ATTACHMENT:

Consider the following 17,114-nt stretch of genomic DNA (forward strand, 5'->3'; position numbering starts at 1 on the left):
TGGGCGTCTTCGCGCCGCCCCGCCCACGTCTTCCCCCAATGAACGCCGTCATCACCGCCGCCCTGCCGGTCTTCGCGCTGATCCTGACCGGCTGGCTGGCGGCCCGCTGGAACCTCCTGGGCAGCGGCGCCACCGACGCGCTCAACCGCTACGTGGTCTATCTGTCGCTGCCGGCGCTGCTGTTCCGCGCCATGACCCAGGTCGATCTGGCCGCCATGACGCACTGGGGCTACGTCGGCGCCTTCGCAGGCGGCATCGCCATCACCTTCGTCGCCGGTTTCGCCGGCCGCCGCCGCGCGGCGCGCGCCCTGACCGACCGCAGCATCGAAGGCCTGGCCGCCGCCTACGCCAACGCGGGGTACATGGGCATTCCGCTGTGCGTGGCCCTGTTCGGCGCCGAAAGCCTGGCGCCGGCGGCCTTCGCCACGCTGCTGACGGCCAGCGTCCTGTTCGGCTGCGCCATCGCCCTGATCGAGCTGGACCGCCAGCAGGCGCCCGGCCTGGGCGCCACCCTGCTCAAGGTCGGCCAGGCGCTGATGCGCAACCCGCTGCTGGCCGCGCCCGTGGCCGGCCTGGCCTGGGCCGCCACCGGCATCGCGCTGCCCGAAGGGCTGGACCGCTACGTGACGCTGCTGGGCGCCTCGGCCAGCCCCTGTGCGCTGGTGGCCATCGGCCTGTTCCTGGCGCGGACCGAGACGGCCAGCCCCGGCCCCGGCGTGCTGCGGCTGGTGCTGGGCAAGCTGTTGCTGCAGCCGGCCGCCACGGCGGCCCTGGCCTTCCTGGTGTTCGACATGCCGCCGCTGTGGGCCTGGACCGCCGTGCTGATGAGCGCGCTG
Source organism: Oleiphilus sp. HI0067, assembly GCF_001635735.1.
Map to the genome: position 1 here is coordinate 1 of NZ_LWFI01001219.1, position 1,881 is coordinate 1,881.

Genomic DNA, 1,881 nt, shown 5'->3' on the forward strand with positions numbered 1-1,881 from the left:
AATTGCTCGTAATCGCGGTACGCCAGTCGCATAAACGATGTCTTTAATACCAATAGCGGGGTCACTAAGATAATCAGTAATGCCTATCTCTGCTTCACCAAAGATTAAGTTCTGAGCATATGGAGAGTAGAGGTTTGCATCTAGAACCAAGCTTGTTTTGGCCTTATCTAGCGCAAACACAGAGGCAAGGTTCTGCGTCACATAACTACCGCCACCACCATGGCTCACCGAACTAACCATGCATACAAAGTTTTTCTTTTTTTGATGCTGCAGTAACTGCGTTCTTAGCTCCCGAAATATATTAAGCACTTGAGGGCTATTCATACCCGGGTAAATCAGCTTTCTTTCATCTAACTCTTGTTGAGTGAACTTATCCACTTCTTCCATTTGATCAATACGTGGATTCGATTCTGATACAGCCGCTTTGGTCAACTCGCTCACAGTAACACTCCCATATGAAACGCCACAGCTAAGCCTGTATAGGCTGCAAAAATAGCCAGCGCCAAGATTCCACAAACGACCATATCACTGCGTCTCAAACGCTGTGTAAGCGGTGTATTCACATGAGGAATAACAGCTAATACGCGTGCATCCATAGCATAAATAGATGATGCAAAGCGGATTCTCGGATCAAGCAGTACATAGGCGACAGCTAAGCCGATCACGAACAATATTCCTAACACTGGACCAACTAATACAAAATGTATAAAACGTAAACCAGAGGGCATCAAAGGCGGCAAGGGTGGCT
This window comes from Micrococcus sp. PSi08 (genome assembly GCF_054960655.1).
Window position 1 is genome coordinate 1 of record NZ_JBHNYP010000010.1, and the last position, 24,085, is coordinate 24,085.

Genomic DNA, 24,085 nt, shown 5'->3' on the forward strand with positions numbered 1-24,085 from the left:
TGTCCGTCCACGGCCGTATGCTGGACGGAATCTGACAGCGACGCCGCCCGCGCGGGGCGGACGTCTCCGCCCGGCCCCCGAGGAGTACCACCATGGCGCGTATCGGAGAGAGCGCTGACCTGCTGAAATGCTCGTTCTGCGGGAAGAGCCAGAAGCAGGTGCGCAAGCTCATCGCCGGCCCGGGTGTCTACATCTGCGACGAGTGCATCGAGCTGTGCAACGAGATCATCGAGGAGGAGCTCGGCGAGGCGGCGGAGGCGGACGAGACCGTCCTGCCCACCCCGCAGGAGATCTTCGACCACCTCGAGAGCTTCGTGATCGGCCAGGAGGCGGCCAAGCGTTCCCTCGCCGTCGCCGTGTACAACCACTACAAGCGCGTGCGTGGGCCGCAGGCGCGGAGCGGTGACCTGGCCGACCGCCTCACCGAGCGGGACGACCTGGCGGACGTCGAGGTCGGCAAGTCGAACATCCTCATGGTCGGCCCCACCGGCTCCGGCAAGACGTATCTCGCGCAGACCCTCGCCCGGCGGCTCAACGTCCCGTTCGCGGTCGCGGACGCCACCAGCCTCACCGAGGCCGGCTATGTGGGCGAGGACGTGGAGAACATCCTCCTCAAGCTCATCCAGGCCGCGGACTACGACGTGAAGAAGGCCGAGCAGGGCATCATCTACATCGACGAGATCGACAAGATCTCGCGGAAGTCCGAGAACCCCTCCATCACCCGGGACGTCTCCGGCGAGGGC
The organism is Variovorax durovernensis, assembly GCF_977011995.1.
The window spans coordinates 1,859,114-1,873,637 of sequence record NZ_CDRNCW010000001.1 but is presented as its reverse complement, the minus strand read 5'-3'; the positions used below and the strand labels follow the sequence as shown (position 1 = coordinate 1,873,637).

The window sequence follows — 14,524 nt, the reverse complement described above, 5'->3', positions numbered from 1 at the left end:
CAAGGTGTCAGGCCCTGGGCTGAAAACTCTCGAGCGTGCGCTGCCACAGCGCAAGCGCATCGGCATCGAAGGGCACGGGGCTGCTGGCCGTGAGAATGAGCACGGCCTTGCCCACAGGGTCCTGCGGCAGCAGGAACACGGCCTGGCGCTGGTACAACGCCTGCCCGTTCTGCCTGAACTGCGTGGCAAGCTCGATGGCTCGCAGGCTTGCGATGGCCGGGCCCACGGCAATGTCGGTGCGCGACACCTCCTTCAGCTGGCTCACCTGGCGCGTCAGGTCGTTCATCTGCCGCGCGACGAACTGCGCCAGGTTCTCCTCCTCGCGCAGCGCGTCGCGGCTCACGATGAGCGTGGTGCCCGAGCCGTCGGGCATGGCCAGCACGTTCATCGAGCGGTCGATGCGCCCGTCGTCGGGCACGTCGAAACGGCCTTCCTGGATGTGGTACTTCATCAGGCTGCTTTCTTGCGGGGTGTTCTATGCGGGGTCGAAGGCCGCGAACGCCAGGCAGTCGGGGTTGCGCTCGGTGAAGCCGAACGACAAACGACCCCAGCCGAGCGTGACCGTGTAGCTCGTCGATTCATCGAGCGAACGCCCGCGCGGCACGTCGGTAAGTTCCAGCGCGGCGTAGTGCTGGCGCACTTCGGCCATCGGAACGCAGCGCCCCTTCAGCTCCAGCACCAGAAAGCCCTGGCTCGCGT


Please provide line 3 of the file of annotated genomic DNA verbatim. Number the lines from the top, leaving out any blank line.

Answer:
Source organism: Oleiphilus sp. HI0067, assembly GCF_001635735.1.